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The Open Knowledge Foundation: Open Data Means Better Science

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PLoS Biology

Public Library of Science

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      Abstract

      Open data leads to better science, but overcoming the barriers to widespread publication and availability of open scientific data requires a community effort. The Open Knowledge Foundation Open Data in Science Working Group describes their role in this movement.

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      Most cited references 7

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      Sharing Detailed Research Data Is Associated with Increased Citation Rate

      Background Sharing research data provides benefit to the general scientific community, but the benefit is less obvious for the investigator who makes his or her data available. Principal Findings We examined the citation history of 85 cancer microarray clinical trial publications with respect to the availability of their data. The 48% of trials with publicly available microarray data received 85% of the aggregate citations. Publicly available data was significantly (p = 0.006) associated with a 69% increase in citations, independently of journal impact factor, date of publication, and author country of origin using linear regression. Significance This correlation between publicly available data and increased literature impact may further motivate investigators to share their detailed research data.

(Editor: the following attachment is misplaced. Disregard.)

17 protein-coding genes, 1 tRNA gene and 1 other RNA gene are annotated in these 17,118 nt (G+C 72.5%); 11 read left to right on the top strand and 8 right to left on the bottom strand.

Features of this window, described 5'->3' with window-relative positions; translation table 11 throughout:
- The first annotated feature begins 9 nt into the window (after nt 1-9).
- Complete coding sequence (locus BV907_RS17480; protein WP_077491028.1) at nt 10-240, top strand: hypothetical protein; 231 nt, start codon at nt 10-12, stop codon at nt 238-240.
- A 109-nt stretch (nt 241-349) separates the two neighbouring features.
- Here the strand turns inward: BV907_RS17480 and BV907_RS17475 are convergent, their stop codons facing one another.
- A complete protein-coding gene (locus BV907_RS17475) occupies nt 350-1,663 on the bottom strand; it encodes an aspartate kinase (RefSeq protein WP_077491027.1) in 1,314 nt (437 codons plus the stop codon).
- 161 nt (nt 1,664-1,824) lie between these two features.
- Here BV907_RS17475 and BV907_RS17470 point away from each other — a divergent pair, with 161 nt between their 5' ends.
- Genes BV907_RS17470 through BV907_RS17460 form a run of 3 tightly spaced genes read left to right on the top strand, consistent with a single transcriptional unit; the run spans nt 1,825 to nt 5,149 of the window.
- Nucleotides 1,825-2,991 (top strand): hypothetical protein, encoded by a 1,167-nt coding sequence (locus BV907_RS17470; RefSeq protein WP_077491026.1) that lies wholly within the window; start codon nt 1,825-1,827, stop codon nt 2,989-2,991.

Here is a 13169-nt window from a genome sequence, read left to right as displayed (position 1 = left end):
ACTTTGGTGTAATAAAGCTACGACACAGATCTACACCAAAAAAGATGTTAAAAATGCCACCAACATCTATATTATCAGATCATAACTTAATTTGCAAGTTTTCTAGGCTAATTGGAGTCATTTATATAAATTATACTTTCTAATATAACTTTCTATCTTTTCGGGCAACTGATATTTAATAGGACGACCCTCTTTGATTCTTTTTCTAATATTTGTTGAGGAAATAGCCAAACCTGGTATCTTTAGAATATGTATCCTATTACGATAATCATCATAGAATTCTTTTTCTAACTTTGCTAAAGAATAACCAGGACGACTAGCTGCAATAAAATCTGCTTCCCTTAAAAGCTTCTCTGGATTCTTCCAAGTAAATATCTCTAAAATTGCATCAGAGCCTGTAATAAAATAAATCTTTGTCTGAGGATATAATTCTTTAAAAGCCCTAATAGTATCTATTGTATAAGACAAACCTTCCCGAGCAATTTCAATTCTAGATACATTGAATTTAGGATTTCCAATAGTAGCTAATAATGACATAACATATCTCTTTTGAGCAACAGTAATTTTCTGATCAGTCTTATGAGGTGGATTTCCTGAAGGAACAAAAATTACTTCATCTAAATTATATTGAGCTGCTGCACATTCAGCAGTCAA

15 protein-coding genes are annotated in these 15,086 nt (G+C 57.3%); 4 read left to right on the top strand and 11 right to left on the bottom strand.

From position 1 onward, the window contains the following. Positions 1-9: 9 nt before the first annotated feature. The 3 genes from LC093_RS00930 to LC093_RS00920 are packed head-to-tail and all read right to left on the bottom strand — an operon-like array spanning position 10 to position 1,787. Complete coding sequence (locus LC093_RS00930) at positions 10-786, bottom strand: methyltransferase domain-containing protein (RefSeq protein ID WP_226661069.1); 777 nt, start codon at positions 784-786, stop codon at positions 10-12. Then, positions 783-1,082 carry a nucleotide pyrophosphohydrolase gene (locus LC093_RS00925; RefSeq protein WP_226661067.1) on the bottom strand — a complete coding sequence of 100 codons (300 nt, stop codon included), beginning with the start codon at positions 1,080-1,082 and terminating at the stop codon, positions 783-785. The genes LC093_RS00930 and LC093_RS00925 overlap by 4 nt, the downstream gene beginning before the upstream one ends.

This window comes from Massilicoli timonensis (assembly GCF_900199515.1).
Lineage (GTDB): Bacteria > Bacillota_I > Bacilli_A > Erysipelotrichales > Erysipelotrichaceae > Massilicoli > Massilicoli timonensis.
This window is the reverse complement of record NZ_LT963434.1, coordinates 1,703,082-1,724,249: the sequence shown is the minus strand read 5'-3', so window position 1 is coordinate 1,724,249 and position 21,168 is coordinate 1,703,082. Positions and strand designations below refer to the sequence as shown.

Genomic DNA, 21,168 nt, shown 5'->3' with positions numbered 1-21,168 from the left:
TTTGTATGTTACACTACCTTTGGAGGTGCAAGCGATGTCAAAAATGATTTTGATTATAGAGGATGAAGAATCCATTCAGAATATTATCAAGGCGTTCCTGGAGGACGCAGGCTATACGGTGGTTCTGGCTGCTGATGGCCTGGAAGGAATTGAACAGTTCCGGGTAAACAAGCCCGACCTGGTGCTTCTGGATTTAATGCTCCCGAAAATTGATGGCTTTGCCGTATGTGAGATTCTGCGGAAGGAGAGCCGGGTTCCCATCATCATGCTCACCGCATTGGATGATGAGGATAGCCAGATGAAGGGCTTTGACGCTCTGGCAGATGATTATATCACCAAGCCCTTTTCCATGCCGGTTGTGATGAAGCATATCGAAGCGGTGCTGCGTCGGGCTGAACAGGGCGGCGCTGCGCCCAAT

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        Sharing research data to improve public health.

         Mark Walport,  P Brest (2011)
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          Linked open drug data for pharmaceutical research and development

          There is an abundance of information about drugs available on the Web. Data sources range from medicinal chemistry results, over the impact of drugs on gene expression, to the outcomes of drugs in clinical trials. These data are typically not connected together, which reduces the ease with which insights can be gained. Linking Open Drug Data (LODD) is a task force within the World Wide Web Consortium's (W3C) Health Care and Life Sciences Interest Group (HCLS IG). LODD has surveyed publicly available data about drugs, created Linked Data representations of the data sets, and identified interesting scientific and business questions that can be answered once the data sets are connected. The task force provides recommendations for the best practices of exposing data in a Linked Data representation. In this paper, we present past and ongoing work of LODD and discuss the growing importance of Linked Data as a foundation for pharmaceutical R&D data sharing.
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            Author and article information

            Affiliations
            Department of Zoology, University of Oxford, Oxford, United Kingdom
            Author notes

            The Community Page is a forum for organizations and societies to highlight their efforts to enhance the dissemination and value of scientific knowledge.

            Journal
            PLoS Biol
            plos
            plosbiol
            PLoS Biology
            Public Library of Science (San Francisco, USA )
            1544-9173
            1545-7885
            December 2011
            December 2011
            6 December 2011
            : 9
            : 12
            3232214
            22162946
            PBIOLOGY-D-11-03210
            10.1371/journal.pbio.1001195
            Jennifer C. Molloy. This is an open-access article distributed under the terms of the Creative Commons Attribution License, which permits unrestricted use, distribution, and reproduction in any medium, provided the original author and source are credited.
            Counts
            Pages: 4
            Categories
            Community Page
            Biology

            Life sciences

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